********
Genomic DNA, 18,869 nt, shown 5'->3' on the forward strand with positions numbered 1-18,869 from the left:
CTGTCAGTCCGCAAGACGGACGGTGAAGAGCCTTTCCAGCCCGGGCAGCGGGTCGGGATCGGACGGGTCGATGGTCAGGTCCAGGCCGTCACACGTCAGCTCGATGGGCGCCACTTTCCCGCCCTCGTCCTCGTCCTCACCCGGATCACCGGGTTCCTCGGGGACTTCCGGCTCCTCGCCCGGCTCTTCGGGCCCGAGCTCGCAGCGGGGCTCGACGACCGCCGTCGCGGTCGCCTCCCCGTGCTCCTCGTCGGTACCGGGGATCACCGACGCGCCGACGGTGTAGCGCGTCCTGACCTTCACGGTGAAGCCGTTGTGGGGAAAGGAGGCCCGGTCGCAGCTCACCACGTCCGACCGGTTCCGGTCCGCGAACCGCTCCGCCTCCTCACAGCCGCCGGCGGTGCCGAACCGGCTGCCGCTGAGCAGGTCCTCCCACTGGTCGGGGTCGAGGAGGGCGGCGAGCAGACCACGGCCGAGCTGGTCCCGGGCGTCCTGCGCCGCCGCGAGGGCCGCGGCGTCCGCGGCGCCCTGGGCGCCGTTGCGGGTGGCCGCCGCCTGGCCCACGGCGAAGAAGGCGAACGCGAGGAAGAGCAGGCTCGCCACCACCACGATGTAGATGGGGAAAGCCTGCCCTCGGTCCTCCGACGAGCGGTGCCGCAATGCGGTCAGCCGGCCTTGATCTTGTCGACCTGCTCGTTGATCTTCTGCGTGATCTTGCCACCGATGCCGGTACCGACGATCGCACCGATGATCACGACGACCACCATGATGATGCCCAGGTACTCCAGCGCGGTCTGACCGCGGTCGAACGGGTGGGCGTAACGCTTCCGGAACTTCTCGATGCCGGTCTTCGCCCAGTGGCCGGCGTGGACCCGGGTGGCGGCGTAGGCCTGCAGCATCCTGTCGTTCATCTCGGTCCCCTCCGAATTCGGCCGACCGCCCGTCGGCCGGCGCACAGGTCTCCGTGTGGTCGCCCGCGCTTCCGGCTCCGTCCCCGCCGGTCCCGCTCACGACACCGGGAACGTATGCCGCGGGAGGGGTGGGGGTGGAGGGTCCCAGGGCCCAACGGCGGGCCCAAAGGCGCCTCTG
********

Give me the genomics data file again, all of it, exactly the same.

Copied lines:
Genomic DNA, 18,869 nt, shown 5'->3' on the forward strand with positions numbered 1-18,869 from the left:
CTGTCAGTCCGCAAGACGGACGGTGAAGAGCCTTTCCAGCCCGGGCAGCGGGTCGGGATCGGACGGGTCGATGGTCAGGTCCAGGCCGTCACACGTCAGCTCGATGGGCGCCACTTTCCCGCCCTCGTCCTCGTCCTCACCCGGATCACCGGGTTCCTCGGGGACTTCCGGCTCCTCGCCCGGCTCTTCGGGCCCGAGCTCGCAGCGGGGCTCGACGACCGCCGTCGCGGTCGCCTCCCCGTGCTCCTCGTCGGTACCGGGGATCACCGACGCGCCGACGGTGTAGCGCGTCCTGACCTTCACGGTGAAGCCGTTGTGGGGAAAGGAGGCCCGGTCGCAGCTCACCACGTCCGACCGGTTCCGGTCCGCGAACCGCTCCGCCTCCTCACAGCCGCCGGCGGTGCCGAACCGGCTGCCGCTGAGCAGGTCCTCCCACTGGTCGGGGTCGAGGAGGGCGGCGAGCAGACCACGGCCGAGCTGGTCCCGGGCGTCCTGCGCCGCCGCGAGGGCCGCGGCGTCCGCGGCGCCCTGGGCGCCGTTGCGGGTGGCCGCCGCCTGGCCCACGGCGAAGAAGGCGAACGCGAGGAAGAGCAGGCTCGCCACCACCACGATGTAGATGGGGAAAGCCTGCCCTCGGTCCTCCGACGAGCGGTGCCGCAATGCGGTCAGCCGGCCTTGATCTTGTCGACCTGCTCGTTGATCTTCTGCGTGATCTTGCCACCGATGCCGGTACCGACGATCGCACCGATGATCACGACGACCACCATGATGATGCCCAGGTACTCCAGCGCGGTCTGACCGCGGTCGAACGGGTGGGCGTAACGCTTCCGGAACTTCTCGATGCCGGTCTTCGCCCAGTGGCCGGCGTGGACCCGGGTGGCGGCGTAGGCCTGCAGCATCCTGTCGTTCATCTCGGTCCCCTCCGAATTCGGCCGACCGCCCGTCGGCCGGCGCACAGGTCTCCGTGTGGTCGCCCGCGCTTCCGGCTCCGTCCCCGCCGGTCCCGCTCACGACACCGGGAACGTATGCCGCGGGAGGGGTGGGGGTGGAGGGTCCCAGGGCCCAACGGCGGGCCCAAAGGCGCCTCTG